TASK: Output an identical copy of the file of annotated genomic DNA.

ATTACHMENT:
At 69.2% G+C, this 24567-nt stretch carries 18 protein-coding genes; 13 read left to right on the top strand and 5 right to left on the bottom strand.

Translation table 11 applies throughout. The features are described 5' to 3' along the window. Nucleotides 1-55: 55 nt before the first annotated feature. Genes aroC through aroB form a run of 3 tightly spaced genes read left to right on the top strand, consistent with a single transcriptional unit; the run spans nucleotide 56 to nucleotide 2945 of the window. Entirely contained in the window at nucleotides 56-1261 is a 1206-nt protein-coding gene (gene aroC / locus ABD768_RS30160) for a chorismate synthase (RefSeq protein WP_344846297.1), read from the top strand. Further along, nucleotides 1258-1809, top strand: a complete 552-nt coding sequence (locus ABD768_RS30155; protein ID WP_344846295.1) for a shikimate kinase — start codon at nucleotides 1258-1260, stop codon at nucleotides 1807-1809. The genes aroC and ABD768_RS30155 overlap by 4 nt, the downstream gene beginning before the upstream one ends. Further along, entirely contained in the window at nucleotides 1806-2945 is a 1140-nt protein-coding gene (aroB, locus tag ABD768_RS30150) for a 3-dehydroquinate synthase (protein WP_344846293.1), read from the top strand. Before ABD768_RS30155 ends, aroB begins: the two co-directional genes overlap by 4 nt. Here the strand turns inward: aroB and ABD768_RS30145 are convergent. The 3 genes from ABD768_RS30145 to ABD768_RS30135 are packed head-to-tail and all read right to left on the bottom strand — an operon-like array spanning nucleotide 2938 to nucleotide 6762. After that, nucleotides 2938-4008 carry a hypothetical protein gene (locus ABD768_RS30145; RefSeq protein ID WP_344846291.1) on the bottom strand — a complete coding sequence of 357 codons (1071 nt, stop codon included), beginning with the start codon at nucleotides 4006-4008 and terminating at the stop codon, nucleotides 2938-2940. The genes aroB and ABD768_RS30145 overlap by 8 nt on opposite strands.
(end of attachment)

At 69.2% G+C, this 24567-nt stretch carries 18 protein-coding genes; 13 read left to right on the top strand and 5 right to left on the bottom strand.

Translation table 11 applies throughout. The features are described 5' to 3' along the window. Nucleotides 1-55: 55 nt before the first annotated feature. Genes aroC through aroB form a run of 3 tightly spaced genes read left to right on the top strand, consistent with a single transcriptional unit; the run spans nucleotide 56 to nucleotide 2945 of the window. Entirely contained in the window at nucleotides 56-1261 is a 1206-nt protein-coding gene (gene aroC / locus ABD768_RS30160) for a chorismate synthase (RefSeq protein WP_344846297.1), read from the top strand. Further along, nucleotides 1258-1809, top strand: a complete 552-nt coding sequence (locus ABD768_RS30155; protein ID WP_344846295.1) for a shikimate kinase — start codon at nucleotides 1258-1260, stop codon at nucleotides 1807-1809. The genes aroC and ABD768_RS30155 overlap by 4 nt, the downstream gene beginning before the upstream one ends. Further along, entirely contained in the window at nucleotides 1806-2945 is a 1140-nt protein-coding gene (aroB, locus tag ABD768_RS30150) for a 3-dehydroquinate synthase (protein WP_344846293.1), read from the top strand. Before ABD768_RS30155 ends, aroB begins: the two co-directional genes overlap by 4 nt. Here the strand turns inward: aroB and ABD768_RS30145 are convergent. The 3 genes from ABD768_RS30145 to ABD768_RS30135 are packed head-to-tail and all read right to left on the bottom strand — an operon-like array spanning nucleotide 2938 to nucleotide 6762. After that, nucleotides 2938-4008 carry a hypothetical protein gene (locus ABD768_RS30145; RefSeq protein ID WP_344846291.1) on the bottom strand — a complete coding sequence of 357 codons (1071 nt, stop codon included), beginning with the start codon at nucleotides 4006-4008 and terminating at the stop codon, nucleotides 2938-2940. The genes aroB and ABD768_RS30145 overlap by 8 nt on opposite strands.